Change Basics: Doing a SWOT Analysis the right Way

A SWOT analysis is a strategic planning method used to evaluate the Strengths, Weaknesses, Opportunities and Threats involved in a project or in a business venture. It involves specifying the objective of the business venture or project and identifying the internal and external factors that are favorable and unfavorable to achieve that objective. The technique is credited to Albert Humphrey, who led a convention at the Stanford Research Institute 1960s and 1970s using data from Fortune 500 companies.

By applying a SWOT analysis you are able to define the:

  • Strengths: characteristics of the business, or project team that give it an advantage over others
  • Weaknesses: are characteristics that place the team at a disadvantage relative to others
  • Opportunities: external chances to improve performance in the environment
  • Threats: external elements in the environment that could cause trouble for the business or project

So when you are conducting a SWOT analysis you will be required to write down answers to the following questions:

  • Strengths, what do you do well? What are your advantages? Consider this from your point of view and that of others. Be realistic but not modest, add to this a list of your characteristics, hopefully some of these will be strengths.
  • Weaknesses, what is done badly? What could be improved? What should be avoided? Consider this question from and internal and external perspective – is it possible others see weaknesses you do not? Are your competitors doing better? Be realistic, looking any unpleasant truths face on.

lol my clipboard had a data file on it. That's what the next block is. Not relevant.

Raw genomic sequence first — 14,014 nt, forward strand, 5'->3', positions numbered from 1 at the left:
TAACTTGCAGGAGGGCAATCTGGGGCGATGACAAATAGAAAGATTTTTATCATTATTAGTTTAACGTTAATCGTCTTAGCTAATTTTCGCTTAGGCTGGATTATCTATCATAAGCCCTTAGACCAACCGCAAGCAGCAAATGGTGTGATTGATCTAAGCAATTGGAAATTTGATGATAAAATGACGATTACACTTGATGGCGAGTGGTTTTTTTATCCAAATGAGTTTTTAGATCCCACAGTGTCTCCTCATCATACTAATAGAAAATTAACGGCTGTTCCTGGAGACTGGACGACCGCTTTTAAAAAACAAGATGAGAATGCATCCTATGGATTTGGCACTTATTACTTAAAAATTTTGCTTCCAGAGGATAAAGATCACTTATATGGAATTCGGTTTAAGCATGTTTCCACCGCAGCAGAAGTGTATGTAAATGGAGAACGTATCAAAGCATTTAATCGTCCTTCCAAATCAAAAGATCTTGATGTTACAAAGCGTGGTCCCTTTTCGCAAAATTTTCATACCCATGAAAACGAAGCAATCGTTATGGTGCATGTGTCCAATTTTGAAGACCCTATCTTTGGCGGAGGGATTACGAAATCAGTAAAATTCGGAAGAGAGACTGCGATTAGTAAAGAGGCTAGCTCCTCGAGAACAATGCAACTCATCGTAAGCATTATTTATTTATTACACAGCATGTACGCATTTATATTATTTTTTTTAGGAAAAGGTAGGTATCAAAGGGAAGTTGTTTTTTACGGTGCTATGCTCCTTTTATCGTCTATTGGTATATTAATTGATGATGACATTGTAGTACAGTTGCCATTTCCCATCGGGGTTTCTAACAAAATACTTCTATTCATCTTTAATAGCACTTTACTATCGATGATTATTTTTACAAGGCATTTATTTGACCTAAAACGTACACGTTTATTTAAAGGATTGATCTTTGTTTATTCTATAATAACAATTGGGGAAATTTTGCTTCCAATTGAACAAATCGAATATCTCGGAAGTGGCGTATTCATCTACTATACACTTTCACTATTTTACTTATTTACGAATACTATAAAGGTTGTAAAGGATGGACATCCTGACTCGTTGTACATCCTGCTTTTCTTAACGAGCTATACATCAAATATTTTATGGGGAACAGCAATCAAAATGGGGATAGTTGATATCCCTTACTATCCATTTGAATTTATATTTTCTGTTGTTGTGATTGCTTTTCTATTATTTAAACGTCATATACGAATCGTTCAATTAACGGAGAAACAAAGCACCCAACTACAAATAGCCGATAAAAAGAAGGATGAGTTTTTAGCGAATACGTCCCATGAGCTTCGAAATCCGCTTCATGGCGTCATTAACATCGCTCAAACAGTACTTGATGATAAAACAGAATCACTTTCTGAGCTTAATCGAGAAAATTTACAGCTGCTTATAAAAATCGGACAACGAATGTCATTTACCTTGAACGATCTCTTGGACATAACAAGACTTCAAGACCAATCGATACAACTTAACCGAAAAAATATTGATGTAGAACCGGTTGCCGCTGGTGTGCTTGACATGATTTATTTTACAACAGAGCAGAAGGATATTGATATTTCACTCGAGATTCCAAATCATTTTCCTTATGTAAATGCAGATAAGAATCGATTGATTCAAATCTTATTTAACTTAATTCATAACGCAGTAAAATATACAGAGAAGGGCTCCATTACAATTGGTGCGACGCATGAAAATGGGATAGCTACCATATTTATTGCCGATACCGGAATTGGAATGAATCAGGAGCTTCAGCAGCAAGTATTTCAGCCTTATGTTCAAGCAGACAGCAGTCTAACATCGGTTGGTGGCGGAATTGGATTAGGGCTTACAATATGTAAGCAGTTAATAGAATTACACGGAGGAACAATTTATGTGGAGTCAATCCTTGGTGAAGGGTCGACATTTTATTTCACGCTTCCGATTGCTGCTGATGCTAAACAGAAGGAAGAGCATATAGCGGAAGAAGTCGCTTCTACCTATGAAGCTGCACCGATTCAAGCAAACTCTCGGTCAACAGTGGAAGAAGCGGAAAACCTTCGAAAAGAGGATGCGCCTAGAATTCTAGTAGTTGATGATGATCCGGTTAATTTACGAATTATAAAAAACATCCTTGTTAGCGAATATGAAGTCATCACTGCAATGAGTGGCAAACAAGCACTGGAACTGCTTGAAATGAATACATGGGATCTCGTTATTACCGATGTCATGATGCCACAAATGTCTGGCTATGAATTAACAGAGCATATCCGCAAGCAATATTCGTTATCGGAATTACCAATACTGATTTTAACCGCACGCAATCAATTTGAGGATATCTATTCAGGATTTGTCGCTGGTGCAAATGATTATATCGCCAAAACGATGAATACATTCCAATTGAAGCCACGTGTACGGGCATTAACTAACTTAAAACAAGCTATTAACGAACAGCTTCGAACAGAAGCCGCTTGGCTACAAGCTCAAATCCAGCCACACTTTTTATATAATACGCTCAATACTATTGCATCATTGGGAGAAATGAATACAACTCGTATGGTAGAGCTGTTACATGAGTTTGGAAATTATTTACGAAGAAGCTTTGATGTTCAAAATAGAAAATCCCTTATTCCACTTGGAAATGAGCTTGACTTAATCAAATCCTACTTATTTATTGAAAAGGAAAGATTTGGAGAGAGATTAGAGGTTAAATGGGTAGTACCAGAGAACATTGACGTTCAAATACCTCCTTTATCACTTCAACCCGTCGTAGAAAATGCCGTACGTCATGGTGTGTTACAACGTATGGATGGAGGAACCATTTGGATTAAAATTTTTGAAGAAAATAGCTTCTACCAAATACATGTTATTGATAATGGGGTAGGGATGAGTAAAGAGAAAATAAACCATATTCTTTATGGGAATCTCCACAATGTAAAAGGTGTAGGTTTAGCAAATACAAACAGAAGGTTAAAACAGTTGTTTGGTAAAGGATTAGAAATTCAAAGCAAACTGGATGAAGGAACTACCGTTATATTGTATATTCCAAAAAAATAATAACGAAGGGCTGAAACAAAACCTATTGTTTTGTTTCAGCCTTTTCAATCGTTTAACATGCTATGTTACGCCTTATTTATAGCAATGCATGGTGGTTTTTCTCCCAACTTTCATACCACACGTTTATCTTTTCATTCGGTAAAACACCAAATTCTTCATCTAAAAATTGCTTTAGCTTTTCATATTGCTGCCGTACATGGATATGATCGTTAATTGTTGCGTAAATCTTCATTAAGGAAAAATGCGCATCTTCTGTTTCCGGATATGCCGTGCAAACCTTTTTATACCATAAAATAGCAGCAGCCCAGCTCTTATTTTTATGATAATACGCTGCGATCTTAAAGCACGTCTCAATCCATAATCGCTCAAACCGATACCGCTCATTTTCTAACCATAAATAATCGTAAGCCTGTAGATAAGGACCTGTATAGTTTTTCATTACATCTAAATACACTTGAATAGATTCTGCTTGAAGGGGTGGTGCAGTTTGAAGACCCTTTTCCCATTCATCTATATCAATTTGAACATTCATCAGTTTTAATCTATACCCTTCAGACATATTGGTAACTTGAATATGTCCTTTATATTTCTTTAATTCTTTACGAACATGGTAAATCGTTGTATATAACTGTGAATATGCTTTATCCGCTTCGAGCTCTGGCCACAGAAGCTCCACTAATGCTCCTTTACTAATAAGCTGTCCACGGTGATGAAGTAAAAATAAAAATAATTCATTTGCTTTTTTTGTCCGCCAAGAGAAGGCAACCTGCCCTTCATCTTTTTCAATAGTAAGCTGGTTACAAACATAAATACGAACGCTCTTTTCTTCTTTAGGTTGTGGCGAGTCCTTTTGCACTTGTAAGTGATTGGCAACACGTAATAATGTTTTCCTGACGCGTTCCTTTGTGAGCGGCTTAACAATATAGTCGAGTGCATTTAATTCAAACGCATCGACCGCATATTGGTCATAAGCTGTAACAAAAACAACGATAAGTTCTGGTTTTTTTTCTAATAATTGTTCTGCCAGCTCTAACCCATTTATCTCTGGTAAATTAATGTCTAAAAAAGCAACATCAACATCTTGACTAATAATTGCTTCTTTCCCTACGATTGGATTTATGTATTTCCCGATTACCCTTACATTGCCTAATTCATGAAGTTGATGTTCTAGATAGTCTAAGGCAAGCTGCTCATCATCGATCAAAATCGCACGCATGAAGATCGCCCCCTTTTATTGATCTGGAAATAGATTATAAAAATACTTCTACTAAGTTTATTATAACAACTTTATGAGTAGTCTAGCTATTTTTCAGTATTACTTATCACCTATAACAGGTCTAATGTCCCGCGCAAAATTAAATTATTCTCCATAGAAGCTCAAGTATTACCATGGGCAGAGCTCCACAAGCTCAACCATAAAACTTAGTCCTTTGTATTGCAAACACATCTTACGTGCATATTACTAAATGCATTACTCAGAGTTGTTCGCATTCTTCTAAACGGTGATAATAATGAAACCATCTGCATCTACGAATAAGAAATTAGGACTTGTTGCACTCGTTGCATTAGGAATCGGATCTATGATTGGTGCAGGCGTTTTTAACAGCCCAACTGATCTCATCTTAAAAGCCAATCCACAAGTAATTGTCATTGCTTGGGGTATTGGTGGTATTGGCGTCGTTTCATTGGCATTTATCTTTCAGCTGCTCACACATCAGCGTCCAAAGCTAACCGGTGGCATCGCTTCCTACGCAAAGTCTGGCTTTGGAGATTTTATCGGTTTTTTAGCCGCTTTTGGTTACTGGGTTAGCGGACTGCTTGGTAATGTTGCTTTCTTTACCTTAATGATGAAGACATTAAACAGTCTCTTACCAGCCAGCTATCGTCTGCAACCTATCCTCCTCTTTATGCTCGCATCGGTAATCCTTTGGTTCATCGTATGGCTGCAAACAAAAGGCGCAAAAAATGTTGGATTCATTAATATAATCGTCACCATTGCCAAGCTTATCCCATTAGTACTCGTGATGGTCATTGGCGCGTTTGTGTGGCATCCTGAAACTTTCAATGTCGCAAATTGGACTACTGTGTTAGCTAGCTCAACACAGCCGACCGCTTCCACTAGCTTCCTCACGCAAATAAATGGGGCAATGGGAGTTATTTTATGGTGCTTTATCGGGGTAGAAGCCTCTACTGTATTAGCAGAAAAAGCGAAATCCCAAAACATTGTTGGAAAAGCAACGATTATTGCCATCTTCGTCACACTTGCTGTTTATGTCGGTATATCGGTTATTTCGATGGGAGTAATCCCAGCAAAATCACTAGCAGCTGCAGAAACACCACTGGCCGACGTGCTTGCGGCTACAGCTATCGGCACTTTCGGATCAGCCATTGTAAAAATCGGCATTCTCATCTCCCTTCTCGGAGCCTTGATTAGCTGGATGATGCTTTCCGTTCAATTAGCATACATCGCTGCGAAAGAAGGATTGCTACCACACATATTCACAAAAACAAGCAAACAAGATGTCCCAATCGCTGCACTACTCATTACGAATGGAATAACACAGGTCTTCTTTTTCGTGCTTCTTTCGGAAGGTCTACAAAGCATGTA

• Opportunities, what are the interesting trends? Where are the opportunities available to you?
  • Threats, what obstacles to you face? How are your competitors fairing? Could changes in technology threaten your position? Do you have bad debt or cash-flow problems?

The differentiation between internal and external factors

Strengths and weaknesses are internal factors. Opportunities and threats are external factors – often identified through a PEST or PESTLE analysis. PESTLE is an acronym for Political, Economic, Social, Technological, Legal and Environmental factors, which are used to assess the market for a business or organizational unit strategic plan.

SWOT techniques can be used on

  1. Individuals – for development or career decisions
  2. Teams – for development and performance management
  3. Organizations – for business planning, strategic decision making

I also did a short presentation on the SWOT analysis. You can watch the slides below or download them via visiting my Slideshare account

The SWOT Matrix (Picture source: rapidbi.com)

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